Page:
Many prefer to no-till drill oats into wheat stubble to save time and moisture. Alternative seeding methods are to broadcast the oats and then incorporate them with a light disc or cultivator, or to seed into a prepared seedbed using a conventional drill. Summer seeded oats for forage are commonly seeded at about 65 – 100 lbs per acre (2 – 3 bu/ac). The suggested rate is usually 70 lbs/acre. High seeding rates have little impact on improving yields.
Seeding after winter wheat is harvested can be a good opportunity, but competition from volunteer wheat can be a significant problem. Without vernalization (going through a winter) winter wheat will not form a stem in the fall to provide significant growth and yields are very limited. A lot of volunteer wheat can result when light grain goes through the combine, such as fusarium infection situations. One approach to reduce the problem is to do some light tillage (at least behind the combine swath) to encourage the grain to germinate. A burndown with glyphosate 7 – 10 days later will remove much of the volunteer grain.
Harvest Moisture & Fermentation
Wilting late-summer seeded oats to an acceptable moisture level to allow for a good fermentation during October weather can be challenging. Fall weather tends to be cooler, days are shorter, dews are heavy, and “rain delays” while lying in a swath can be significant, resulting in much slower and more difficult drying. Heavy crops and cereal-pea mixtures are especially challenging.
When making baleage, ensure that there is adequate plastic wrap used to ensure that it is anaerobic. As an alternative, strip grazing the growth in late-fall can be a good way to harvest late planted annual forage and avoid the challenges of making wet silage.
Forage Nutrient Quality
A common question is “what is the forage quality of these summer seeded forages?” This depends entirely on:
1. maturity at harvest, as well as
2. acceptable moisture levels for successful fermentation.
Cereals harvested at flag-leaf or boot-stage will be higher nutrient quality, but lower yielding than cereals harvested at late-head or soft-dough stage. When peas have been added to cereals, nutrient quality can be very high.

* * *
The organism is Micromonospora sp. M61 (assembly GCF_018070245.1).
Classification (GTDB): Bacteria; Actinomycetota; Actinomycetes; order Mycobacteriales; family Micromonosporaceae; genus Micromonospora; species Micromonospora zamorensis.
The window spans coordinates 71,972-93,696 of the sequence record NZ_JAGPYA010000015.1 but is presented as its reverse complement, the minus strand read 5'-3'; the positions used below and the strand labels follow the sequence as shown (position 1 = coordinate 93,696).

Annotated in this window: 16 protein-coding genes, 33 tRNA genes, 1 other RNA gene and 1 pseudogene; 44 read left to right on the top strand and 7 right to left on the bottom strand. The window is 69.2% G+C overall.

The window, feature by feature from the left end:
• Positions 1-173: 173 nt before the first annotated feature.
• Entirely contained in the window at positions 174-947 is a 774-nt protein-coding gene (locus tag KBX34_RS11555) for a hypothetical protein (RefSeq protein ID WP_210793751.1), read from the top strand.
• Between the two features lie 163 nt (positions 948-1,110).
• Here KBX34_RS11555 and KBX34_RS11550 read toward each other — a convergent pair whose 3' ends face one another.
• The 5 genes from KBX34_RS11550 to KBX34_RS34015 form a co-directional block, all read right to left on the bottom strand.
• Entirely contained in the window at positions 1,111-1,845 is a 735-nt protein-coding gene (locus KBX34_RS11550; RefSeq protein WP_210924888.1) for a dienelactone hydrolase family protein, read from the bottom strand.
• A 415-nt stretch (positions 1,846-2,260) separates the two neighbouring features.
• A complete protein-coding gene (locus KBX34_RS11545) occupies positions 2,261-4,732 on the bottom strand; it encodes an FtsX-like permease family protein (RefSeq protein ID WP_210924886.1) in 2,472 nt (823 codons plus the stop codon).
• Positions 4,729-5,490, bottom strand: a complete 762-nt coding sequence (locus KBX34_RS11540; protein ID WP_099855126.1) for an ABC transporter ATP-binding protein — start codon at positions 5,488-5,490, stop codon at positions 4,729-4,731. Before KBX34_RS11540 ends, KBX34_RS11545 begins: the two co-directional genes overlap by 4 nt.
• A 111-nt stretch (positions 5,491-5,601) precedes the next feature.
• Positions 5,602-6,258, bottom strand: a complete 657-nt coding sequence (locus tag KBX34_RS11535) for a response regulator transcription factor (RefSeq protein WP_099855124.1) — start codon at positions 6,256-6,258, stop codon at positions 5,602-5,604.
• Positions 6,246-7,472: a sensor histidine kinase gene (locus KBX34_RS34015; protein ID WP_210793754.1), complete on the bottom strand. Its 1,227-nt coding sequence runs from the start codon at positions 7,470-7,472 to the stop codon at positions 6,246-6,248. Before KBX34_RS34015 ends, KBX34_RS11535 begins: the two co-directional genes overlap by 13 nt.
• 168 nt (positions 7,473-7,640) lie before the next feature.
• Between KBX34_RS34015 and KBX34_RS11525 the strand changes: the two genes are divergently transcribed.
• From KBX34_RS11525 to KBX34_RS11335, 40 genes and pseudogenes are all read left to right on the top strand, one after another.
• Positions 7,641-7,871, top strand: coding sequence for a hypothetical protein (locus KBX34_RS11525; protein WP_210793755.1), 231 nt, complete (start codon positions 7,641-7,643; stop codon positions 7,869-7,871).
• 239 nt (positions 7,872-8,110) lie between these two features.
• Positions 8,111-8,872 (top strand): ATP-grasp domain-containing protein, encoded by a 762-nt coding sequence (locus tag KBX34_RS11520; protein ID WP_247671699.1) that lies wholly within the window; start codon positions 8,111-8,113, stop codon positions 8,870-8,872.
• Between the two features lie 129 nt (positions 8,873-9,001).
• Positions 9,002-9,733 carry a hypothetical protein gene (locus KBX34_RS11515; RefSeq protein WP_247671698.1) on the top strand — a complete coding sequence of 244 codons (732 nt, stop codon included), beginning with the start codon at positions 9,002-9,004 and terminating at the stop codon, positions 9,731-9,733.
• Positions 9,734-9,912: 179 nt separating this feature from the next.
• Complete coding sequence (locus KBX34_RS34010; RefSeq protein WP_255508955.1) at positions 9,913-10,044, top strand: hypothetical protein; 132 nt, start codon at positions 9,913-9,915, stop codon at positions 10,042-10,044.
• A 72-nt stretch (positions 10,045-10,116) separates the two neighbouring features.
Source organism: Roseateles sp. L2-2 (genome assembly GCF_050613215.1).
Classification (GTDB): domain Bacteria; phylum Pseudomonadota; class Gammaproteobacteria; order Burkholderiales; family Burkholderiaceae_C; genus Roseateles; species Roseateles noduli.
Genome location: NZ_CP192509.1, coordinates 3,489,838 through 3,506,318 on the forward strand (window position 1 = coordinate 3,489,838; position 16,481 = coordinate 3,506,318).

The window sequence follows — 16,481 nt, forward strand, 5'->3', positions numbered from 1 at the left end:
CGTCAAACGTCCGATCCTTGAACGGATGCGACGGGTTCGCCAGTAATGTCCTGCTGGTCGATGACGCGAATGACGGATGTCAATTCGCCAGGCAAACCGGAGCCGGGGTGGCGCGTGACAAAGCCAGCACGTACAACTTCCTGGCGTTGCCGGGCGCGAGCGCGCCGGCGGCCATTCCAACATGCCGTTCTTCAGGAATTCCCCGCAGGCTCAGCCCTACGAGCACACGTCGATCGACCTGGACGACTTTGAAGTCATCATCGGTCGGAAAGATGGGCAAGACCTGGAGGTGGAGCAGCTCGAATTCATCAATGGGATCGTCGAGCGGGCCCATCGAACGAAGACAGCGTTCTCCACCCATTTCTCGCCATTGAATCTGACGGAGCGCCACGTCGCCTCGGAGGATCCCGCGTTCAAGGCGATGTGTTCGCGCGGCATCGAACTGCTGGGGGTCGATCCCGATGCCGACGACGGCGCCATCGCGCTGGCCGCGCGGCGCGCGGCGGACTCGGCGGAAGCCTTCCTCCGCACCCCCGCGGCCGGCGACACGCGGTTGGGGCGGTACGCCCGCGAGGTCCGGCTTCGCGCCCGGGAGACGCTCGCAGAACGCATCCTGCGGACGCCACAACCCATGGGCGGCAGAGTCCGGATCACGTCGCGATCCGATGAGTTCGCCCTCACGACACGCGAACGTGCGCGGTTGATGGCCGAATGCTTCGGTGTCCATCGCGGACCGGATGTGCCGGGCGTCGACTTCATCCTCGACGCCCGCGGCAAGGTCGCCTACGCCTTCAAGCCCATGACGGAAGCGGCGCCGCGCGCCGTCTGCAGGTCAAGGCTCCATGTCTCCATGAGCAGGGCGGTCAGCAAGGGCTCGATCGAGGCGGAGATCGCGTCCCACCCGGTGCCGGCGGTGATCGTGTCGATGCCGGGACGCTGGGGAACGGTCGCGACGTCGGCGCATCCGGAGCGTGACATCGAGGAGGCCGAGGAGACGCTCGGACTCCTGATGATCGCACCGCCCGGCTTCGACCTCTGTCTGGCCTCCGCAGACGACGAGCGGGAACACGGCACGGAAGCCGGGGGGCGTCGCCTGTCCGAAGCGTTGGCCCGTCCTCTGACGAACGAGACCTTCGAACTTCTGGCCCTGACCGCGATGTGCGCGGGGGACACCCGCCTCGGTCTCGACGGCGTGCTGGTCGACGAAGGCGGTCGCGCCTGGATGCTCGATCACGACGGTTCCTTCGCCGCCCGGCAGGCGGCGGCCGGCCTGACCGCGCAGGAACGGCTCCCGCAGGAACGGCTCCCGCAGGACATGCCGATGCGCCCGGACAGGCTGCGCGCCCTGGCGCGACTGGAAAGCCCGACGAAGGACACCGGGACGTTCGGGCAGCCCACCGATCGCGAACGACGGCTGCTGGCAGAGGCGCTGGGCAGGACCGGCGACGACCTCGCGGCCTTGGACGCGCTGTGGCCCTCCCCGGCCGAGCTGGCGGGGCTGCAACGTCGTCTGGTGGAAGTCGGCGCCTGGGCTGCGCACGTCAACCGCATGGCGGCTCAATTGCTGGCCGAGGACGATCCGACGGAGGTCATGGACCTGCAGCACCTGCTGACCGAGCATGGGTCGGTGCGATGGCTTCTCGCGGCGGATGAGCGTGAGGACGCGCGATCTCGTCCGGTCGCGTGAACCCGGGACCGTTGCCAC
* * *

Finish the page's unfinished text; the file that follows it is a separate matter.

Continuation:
Stage of maturity for optimum forage quality is at the “boot-stage” (head beginning to emerge from leaf whirl). Harvested at the boot-stage, fall grown oats are highly digestible and palatable. With cooler temperatures and shorter days, fall grown oats often have higher digestible energy than spring seeded oats. Boot-stage oatlage is excellent feed for dairy heifers and beef cows, but may not be adequate to include in high producing dairy cow rations. At the boot-stage, cereals are typically about 16.5% crude protein and 54% NDF with very good fibre digestibility.
Once headed, nutritional quality declines rapidly. Harvesting at the headed stage will provide more yield, but will have much lower digestible energy and protein. Use wet chemistry rather than NIRS laboratory analysis of cereal forage.
There are sometimes a few reports of high nitrate levels. When this is a concern, testing for nitrates is recommended, particularly if this forage makes up a high percentage of the diet. Refer to “Potential Nitrate Poisoning” http://fieldcropnews.com/?p=4976 .
Yields Highly Variable
Yields of summer seeded cereals are highly variable, but under good conditions dry matter yields can typically be in the 1.25 – 1.75 tonne/acre range or more. In years of tight forage supplies, every bit counts. Cereals can be a good low-cost emergency forage option if timely rainfall is received for germination and growth.
By: Joel Bagg, Forage &
Development Specialist & District Sales Manager, Quality Seeds Ltd.